The Chemical Safety Act: landmark reforms to a forty-year-old law and their implications for public health and the environment.

Annie Taylor, Program Coordinator, EGA

Last week, President Obama signed a bill updating the Toxic Substances Control Act (TSCA), a forty-year-old law originally intended to regulate the introduction of new chemicals that posed a threat to public health and the environment. At the passage of TSCA, over 62,000 chemicals already existed on the market, making many of them exempt from toxicity testing. Fundamentally, these recent reforms now ensure that all chemicals – both those currently manufactured or used in the U.S. and those being introduced – are safe for people and the environment. In an effort spanning multiple years, Congress drafted and passed The Frank R. Lautenberg Chemical Safety for the 21st Century Act (H.R. 2576) on June 7th. 

In bringing chemical regulations into the present, the law now requires the Environmental Protection Agency to evaluate the toxicity of existing chemicals, prioritized by their potential risk. If a substance or chemical is designated as a high priority, the EPA will face a hard deadline by which to complete a risk evaluation, which will now explicitly consider any risks to susceptible or highly-exposed populations. These enforceable deadlines represent a huge improvement on the past system, which was so slow and burdensome that the EPA could not effectively ban asbestos, a carcinogen that kills as many as 10,000 Americans every year. The law also establishes greater transparency of chemical information, both with regards to the public as well as to health and environmental professionals, and provisions funding to the EPA for implementation.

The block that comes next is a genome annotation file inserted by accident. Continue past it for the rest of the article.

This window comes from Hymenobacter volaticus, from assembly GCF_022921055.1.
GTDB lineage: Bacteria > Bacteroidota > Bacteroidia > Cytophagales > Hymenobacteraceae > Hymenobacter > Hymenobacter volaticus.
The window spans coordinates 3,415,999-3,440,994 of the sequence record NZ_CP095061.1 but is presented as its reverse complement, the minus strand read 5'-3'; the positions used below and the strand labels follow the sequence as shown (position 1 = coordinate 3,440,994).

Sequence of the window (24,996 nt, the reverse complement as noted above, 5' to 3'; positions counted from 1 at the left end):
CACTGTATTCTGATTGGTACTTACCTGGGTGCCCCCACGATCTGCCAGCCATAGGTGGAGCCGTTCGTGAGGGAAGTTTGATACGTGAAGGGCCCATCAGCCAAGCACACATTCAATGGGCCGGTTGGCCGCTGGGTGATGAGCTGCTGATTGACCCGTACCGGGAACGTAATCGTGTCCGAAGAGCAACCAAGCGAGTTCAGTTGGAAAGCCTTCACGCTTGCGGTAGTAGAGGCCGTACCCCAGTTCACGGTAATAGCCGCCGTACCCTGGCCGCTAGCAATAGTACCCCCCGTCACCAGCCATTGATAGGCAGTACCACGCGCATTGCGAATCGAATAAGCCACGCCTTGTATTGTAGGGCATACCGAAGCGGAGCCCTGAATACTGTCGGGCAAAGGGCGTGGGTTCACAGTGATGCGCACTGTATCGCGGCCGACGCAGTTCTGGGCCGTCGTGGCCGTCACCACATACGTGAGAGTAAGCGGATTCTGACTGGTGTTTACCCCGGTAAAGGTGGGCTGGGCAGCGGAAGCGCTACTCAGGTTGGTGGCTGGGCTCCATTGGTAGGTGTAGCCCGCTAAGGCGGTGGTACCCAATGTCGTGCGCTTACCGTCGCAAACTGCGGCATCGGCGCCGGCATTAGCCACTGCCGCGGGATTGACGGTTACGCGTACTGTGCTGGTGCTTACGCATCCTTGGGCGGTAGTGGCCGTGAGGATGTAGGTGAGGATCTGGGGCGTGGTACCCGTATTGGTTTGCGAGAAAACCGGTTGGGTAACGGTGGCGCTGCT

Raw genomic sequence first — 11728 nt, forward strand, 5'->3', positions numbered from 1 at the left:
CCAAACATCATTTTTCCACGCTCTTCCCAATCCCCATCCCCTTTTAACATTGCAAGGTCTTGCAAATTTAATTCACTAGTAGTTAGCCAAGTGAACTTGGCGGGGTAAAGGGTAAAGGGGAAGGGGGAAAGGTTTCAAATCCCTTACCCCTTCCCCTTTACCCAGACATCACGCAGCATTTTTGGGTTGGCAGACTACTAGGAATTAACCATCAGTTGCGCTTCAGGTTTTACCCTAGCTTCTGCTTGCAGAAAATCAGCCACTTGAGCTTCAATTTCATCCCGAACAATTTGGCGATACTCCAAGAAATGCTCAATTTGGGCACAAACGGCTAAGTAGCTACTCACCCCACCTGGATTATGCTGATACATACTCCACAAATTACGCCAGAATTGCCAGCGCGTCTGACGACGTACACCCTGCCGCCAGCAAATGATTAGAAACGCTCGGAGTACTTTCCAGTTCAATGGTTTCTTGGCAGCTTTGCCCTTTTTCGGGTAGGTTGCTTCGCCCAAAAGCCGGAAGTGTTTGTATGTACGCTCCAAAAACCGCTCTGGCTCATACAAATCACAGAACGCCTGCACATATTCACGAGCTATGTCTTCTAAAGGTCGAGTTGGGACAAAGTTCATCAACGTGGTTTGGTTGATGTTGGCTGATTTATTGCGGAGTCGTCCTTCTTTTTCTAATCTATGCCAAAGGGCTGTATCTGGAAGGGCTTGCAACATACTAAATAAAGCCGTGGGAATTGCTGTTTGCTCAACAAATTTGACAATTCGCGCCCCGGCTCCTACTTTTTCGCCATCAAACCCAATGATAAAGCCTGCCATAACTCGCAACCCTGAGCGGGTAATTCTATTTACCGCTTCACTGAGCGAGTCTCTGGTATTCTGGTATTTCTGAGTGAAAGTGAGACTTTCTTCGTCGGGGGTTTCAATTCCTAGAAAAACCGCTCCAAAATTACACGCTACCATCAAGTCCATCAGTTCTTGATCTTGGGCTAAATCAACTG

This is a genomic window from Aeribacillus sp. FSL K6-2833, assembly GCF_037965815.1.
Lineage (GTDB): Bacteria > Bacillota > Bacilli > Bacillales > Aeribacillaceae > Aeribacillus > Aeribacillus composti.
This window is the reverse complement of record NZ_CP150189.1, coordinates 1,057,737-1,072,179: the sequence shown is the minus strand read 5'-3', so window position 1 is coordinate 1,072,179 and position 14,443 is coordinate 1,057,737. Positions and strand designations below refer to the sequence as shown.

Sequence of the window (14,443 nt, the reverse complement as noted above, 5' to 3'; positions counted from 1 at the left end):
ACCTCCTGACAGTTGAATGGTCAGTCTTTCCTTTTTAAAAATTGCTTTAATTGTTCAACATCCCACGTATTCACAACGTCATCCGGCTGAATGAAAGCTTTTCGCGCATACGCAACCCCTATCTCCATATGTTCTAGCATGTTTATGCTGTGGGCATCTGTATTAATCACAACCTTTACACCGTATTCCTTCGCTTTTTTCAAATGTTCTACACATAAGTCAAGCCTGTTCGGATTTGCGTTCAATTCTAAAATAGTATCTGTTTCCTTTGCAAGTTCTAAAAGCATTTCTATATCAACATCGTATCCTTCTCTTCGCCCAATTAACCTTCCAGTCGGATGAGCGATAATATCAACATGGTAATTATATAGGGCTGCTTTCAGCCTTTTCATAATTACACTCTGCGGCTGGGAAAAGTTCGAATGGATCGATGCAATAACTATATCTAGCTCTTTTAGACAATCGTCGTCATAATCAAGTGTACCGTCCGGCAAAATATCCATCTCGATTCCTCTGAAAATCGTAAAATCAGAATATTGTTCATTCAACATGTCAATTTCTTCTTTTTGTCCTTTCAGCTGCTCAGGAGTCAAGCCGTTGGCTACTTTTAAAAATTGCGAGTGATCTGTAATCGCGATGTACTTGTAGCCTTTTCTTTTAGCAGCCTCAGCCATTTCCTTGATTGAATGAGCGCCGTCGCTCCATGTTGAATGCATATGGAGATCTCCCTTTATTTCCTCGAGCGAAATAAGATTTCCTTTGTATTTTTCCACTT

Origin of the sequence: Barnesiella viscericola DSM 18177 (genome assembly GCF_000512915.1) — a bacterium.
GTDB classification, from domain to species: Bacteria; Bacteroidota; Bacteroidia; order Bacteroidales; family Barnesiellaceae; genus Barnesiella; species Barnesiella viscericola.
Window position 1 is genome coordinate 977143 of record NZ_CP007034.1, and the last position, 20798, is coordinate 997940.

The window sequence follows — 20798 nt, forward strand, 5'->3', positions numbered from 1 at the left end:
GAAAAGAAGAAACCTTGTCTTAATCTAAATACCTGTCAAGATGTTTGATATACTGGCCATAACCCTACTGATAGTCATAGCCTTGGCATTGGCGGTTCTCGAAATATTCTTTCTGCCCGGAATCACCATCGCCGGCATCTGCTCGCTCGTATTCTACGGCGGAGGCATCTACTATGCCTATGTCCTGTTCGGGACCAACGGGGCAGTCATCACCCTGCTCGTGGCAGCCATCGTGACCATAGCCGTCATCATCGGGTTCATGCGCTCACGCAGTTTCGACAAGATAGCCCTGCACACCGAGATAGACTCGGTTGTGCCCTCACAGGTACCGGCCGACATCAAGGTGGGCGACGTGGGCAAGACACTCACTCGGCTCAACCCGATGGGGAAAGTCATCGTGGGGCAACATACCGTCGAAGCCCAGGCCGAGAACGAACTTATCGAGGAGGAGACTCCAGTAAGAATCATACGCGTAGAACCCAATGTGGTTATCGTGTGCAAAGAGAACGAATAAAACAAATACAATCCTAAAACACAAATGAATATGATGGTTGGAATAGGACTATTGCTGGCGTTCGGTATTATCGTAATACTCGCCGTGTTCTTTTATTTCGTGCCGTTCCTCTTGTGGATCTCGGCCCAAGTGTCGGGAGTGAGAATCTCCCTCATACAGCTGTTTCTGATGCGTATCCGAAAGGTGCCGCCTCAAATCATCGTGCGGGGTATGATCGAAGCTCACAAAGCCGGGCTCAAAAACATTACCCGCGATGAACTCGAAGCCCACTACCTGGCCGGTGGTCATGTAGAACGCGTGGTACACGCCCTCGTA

Many foundations and NGOs began advocating for this type of reform over a decade ago. The bill’s passage marks a landmark achievement, and represents the first major update to an environmental statute in 20 years. Now that the bill has been signed into law, the focus will shift to the EPA’s implementation of these new regulations. In a conversation sponsored by the Health and Environmental Funders Network, the Environmental Grantmakers Association, and Rachel's Network, chemical safety advocates and regulatory implementation experts discussed possible opportunities to ensure effective implementation of the reforms, as well as strong protections for the environment and consumers.

These experts emphasized that the speed and efficacy of priority designation and chemical risk evaluation will matter most to public health. Experts also highlighted the EPA’s new ability to require an affirmative finding of safety before a new chemical hits the market, which now guarantees a common-sense protection against untested chemicals. These advocates will help to hold the EPA accountable to future deadlines, and watchdog any possible exploitation of ambiguous language within the law. In particular, chemicals assigned a low-priority designation will not be immediately subject for review – it is still unclear which substances will qualify, and whether or not this result could be problematic for people or the environment.

Moving forward, funders and advocacy groups will play an essential role in fighting the regulatory battles that undoubtedly exist ahead. Ultimately, the Chemical Safety Act brings the U.S. one step closer to reducing chemicals that pose a significant threat to public health and the environment.

For more information, you can read highlights of the Chemical Safety Act’s key provisions or read the President's remarks at the signing.